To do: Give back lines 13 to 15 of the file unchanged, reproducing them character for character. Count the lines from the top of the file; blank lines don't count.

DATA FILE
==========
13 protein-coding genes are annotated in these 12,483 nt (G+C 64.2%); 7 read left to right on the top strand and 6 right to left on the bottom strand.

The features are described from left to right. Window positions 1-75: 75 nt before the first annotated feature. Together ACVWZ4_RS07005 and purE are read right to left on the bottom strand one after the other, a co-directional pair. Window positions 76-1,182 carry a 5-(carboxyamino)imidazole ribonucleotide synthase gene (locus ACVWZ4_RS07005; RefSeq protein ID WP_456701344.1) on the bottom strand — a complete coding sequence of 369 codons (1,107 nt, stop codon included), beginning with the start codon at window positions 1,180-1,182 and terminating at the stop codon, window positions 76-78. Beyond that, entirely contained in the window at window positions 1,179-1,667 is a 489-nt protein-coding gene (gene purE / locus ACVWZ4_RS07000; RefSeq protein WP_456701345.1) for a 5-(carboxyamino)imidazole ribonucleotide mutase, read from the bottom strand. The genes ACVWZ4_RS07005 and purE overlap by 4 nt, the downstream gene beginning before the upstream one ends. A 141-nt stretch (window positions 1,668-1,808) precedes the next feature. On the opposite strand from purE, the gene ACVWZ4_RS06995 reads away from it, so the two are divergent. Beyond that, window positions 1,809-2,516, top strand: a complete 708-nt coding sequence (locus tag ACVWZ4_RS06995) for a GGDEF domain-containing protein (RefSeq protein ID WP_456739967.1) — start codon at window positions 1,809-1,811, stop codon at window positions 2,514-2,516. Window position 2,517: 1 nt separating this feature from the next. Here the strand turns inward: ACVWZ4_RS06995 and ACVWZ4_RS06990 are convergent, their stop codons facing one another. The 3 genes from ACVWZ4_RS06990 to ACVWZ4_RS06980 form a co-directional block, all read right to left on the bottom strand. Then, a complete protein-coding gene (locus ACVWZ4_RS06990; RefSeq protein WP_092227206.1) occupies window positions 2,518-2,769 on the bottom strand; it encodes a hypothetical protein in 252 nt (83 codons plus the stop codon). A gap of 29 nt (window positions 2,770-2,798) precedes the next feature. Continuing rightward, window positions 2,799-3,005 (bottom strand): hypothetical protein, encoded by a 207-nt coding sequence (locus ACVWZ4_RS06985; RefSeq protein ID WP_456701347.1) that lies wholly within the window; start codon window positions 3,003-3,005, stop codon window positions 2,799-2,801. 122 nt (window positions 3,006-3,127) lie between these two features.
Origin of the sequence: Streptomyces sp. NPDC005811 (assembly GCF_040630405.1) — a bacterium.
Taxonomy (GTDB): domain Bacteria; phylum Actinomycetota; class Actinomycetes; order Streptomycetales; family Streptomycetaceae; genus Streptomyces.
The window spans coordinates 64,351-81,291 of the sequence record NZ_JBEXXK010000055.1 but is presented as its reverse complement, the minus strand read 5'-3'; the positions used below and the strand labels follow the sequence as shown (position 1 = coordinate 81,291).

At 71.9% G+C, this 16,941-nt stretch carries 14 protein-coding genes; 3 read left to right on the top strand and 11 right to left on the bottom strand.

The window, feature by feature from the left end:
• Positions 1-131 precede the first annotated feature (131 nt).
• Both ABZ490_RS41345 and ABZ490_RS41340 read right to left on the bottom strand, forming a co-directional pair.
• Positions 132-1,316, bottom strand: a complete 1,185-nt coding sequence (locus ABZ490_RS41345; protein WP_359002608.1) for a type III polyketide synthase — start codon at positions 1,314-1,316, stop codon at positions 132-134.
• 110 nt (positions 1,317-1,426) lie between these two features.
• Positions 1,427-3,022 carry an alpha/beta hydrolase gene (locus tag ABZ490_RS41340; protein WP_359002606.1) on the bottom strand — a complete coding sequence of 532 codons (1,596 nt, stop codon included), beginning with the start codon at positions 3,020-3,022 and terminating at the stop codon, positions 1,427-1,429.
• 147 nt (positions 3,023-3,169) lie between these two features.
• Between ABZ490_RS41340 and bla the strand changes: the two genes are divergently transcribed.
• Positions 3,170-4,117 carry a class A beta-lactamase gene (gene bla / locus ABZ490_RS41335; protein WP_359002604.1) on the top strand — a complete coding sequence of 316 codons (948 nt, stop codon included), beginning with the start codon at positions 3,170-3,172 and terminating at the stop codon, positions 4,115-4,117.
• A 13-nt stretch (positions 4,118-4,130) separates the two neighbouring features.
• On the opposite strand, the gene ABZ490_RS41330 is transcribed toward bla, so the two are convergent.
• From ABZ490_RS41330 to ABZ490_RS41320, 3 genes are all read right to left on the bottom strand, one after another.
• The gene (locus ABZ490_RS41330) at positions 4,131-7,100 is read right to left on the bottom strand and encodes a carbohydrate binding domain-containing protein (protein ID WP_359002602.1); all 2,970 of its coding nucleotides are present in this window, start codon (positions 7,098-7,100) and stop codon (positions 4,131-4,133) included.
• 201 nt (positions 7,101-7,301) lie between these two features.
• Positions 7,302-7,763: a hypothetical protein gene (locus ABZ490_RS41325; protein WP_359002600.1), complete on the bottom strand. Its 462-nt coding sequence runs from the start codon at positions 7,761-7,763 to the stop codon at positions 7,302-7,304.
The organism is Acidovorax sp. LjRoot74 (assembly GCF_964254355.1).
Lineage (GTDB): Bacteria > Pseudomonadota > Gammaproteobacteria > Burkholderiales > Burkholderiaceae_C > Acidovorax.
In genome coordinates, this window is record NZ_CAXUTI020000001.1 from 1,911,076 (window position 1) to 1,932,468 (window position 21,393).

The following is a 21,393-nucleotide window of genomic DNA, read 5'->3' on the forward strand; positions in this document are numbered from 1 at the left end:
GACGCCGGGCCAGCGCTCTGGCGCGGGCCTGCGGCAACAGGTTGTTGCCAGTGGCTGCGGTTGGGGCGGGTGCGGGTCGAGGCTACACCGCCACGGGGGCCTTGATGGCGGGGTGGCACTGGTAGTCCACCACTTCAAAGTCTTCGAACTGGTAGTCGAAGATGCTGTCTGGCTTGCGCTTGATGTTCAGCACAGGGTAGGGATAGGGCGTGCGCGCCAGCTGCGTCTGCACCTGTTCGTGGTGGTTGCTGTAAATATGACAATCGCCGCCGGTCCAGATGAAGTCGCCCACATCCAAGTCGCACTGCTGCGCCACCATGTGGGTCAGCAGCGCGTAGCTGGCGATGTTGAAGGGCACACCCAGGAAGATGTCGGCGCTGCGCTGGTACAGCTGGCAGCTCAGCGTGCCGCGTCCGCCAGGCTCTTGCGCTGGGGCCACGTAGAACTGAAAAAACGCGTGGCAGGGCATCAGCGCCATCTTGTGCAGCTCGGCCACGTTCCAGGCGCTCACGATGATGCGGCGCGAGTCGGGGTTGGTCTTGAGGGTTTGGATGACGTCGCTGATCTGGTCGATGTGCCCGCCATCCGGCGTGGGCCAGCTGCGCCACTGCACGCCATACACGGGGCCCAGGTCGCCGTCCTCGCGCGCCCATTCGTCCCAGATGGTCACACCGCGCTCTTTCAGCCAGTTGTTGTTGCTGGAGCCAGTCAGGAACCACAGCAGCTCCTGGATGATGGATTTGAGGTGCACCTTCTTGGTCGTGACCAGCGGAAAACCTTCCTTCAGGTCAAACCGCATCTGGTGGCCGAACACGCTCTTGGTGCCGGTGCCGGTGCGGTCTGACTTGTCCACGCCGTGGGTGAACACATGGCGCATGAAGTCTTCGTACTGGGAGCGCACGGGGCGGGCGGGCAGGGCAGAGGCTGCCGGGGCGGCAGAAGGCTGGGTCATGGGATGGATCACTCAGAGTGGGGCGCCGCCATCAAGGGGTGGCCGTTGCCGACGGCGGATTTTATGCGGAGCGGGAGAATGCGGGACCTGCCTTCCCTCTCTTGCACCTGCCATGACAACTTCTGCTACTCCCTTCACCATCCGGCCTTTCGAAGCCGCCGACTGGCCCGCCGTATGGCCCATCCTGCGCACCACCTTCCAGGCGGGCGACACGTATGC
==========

• 147 nt (positions 3,023-3,169) lie between these two features.
• Between ABZ490_RS41340 and bla the strand changes: the two genes are divergently transcribed.
• Positions 3,170-4,117 carry a class A beta-lactamase gene (gene bla / locus ABZ490_RS41335; protein WP_359002604.1) on the top strand — a complete coding sequence of 316 codons (948 nt, stop codon included), beginning with the start codon at positions 3,170-3,172 and terminating at the stop codon, positions 4,115-4,117.